Courage is the ladder on which all the other virtues mount.
--Clare Booth Luce
Capitol Hill is in an uproar over rules for questioning terror suspects...President George W. Bush wants to make it rougher on those who would take away our peace and way of life in American. Why do we need such rules? We’re the only one’s that will ever follow them, and the version Congress wants to pass would effectively tie one arm behind our backs.
Al Quaida certainly has not observed the Geneva Convention. They don’t wear uniforms; they operate behind the skirts of women and from within houses of worship, schools and hospitals. Why do we need to set up exceptions for these thugs?
When will the eggheads in Washington figure out that these people are hell-bent on destroying each and every one of us? They're like the Japanese in WW-2, as American forces approached the homeland of Japan. There was no sanctity for life, and the bloodshed was so overwhelming on Okinawa, President Truman deemed the use of nuclear force a better, more humane alternative. That decision speaks volumes.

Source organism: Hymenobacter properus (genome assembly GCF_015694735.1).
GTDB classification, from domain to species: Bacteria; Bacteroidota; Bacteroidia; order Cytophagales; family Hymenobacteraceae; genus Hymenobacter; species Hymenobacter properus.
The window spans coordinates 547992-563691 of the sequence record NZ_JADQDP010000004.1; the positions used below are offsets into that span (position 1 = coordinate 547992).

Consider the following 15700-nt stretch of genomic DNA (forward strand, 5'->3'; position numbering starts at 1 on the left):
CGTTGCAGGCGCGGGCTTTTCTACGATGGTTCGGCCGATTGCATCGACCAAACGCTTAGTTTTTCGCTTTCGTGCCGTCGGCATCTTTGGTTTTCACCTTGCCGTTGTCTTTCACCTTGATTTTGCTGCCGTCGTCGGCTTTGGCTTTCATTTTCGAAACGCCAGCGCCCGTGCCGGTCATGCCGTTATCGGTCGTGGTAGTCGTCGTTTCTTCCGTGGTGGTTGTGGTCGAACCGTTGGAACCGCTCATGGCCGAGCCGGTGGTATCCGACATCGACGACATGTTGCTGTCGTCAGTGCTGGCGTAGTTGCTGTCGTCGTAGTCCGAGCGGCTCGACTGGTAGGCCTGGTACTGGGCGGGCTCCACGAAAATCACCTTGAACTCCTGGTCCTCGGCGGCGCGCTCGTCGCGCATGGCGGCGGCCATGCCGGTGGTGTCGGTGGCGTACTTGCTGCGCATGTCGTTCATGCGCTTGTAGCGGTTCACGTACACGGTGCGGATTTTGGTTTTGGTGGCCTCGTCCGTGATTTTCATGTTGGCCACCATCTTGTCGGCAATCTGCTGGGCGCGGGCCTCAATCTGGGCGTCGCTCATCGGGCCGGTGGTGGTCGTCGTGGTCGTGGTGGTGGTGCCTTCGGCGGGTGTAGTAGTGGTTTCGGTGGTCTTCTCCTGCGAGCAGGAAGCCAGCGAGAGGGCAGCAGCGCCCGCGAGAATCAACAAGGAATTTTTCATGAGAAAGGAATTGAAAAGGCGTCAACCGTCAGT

I am not suggesting that we resort to that extreme. For one thing, terrorism today is the product of no one country, knows no borders; it is a movement, not a municipality. There’s nothing to bomb back to the stone age, except the innocent civilians caught in the crossfire.
A toughening of the “rules” by which the United States elicits information from its captives is perfectly okay by me—so long as the toughening is directed towards the interrogatees, not the interrogators.
Face it, brute force is the only thing thugs understand and respond to. If they do not value their own lives, why should we?
In a choice between us or them, I choose us, frankly. That does not make us any less of a nation; such a position does not lower our standards of humanity. But it will ensure that we survive, and at the end of the day, that’s The President’s job—to protect the citizens of the United States of America.